Hundreds of cars trailing white ribbons drove around downtown Moscow on Sunday to protest against the expected return of Prime Minister Vladimir Putin to the Kremlin in next month's elections.
The ribbons have been adopted by protesters in Russia as a sign of their discontent after what they say was a rigged parliamentary election in December.
Some motorists also used white balloons, white construction tape, or grocery bags as they streamed along Moscow's main thoroughfares.
"I'm tired of corruption and all the lies, I don't want another 12 years of Putin," Lyudmila, 38, a lawyer, said as she stopped on Novy Arbat, one of Moscow's main shopping stretches, to strap a white balloon to her Volkswagen.
"Ordinary people have no say in politics, we want to change this, we want to show that we're united," Danila, a student, told RIA Novosti. Danila was one of dozens of pedestrians applauding and waving at vehicles circling around Moscow's Garden Ring road.
Organizers said about 2,000 motorists took part in the White Streets rally, while police put the number at 150.
Sergei Neverov, a top United Russia official, said he was not surprised at police figures.
"Any events associated with movement restrictions disrupt the normal life of citizens, which, of course, affects their popularity," he told reporters in Moscow.
A similar rally was staged on January 29 when organizers said around 3,000 motorists took part. Police said there were only 300 participants.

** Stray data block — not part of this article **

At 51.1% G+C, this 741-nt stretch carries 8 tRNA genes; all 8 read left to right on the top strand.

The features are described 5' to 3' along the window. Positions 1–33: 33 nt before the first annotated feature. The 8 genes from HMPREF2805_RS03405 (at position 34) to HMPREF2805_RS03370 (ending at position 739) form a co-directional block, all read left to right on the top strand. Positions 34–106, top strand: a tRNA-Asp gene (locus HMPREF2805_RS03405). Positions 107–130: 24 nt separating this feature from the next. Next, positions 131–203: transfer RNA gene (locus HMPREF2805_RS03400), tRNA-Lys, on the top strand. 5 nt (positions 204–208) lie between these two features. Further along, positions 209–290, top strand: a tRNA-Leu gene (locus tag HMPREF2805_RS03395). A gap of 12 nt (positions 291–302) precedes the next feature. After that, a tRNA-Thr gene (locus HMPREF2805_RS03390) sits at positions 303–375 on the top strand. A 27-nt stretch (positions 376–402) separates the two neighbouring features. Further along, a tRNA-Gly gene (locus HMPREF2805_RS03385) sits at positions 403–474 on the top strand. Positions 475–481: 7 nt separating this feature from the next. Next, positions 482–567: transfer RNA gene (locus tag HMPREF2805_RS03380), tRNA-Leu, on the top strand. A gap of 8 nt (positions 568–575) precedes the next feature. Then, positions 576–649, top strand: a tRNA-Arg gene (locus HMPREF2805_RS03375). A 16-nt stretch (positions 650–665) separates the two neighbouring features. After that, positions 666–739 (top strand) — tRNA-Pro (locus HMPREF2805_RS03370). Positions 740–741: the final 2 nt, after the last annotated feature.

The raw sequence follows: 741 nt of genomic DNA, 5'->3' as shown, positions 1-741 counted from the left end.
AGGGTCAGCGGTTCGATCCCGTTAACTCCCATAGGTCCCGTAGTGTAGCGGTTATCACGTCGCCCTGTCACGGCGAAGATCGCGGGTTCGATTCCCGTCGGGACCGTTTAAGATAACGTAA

Protesters are trying to maintain momentum after a combined total of around 200,000 people turned out in Moscow alone over the past two months to express their displeasure with the results of the December 4 parliamentary polls and Putin's plan to return to the presidency in March.
Putin, who served two terms as president between 2000 and 2008, remains Russia's most popular politician, but analysts have said rising discontent among middle-class urbanities could see him forced into a potentially damaging runoff.
Pyotr Shkumatov, leader of the grassroots motorists' group Blue Buckets, said there were "provocations" during Sunday's protest, including youths throwing chunks of ice and crying insults at some cars.
"Traffic police also closed off a number of streets to prevent activists from reaching the Kremlin," Shkumatov told RIA Novosti.
He also said that cars brandishing portraits of Putin were getting into the stream of traffic to obstruct protesters' vehicles.
Activists also reported fake car incidents and road works which they said were designed to interrupt the procession. Police in turn accused motorists of deliberately staging four incidents.
Putin supporters staged their own auto run in downtown Moscow on Saturday. Police said 2,000 cars took part, but the independent Ridus news website said the figure was much lower.